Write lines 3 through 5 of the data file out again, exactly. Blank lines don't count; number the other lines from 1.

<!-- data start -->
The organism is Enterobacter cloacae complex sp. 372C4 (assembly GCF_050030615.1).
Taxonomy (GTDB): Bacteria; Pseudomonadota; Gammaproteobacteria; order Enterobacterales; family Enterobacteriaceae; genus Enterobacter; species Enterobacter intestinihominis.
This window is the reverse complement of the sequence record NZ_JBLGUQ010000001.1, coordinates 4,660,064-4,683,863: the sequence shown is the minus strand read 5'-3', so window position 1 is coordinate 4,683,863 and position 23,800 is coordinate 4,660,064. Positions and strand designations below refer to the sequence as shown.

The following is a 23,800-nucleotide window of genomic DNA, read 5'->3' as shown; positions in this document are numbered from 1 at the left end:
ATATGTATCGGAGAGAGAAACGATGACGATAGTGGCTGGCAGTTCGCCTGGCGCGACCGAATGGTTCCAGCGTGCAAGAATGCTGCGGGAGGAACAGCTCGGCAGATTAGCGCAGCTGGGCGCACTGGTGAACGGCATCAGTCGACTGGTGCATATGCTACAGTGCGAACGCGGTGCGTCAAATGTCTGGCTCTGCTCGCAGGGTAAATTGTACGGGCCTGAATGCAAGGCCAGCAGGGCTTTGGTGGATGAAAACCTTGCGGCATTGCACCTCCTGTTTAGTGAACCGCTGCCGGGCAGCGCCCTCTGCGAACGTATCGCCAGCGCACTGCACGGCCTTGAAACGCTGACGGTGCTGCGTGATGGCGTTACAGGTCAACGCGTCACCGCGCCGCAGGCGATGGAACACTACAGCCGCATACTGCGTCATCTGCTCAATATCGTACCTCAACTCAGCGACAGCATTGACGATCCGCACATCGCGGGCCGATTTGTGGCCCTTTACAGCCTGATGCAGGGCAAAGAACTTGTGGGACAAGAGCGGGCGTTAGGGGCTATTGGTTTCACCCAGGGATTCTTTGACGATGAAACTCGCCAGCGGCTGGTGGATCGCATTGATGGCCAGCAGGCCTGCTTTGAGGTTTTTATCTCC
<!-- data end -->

This window is the reverse complement of the sequence record NZ_JBLGUQ010000001.1, coordinates 4,660,064-4,683,863: the sequence shown is the minus strand read 5'-3', so window position 1 is coordinate 4,683,863 and position 23,800 is coordinate 4,660,064. Positions and strand designations below refer to the sequence as shown.

The following is a 23,800-nucleotide window of genomic DNA, read 5'->3' as shown; positions in this document are numbered from 1 at the left end:
ATATGTATCGGAGAGAGAAACGATGACGATAGTGGCTGGCAGTTCGCCTGGCGCGACCGAATGGTTCCAGCGTGCAAGAATGCTGCGGGAGGAACAGCTCGGCAGATTAGCGCAGCTGGGCGCACTGGTGAACGGCATCAGTCGACTGGTGCATATGCTACAGTGCGAACGCGGTGCGTCAAATGTCTGGCTCTGCTCGCAGGGTAAATTGTACGGGCCTGAATGCAAGGCCAGCAGGGCTTTGGTGGATGAAAACCTTGCGGCATTGCACCTCCTGTTTAGTGAACCGCTGCCGGGCAGCGCCCTCTGCGAACGTATCGCCAGCGCACTGCACGGCCTTGAAACGCTGACGGTGCTGCGTGATGGCGTTACAGGTCAACGCGTCACCGCGCCGCAGGCGATGGAACACTACAGCCGCATACTGCGTCATCTGCTCAATATCGTACCTCAACTCAGCGACAGCATTGACGATCCGCACATCGCGGGCCGATTTGTGGCCCTTTACAGCCTGATGCAGGGCAAAGAACTTGTGGGACAAGAGCGGGCGTTAGGGGCTATTGGTTTCACCCAGGGATTCTTTGACGATGAAACTCGCCAGCGGCTGGTGGATCGCATTGATGGCCAGCAGGCCTGCTTTGAGGTTTTTATCTCC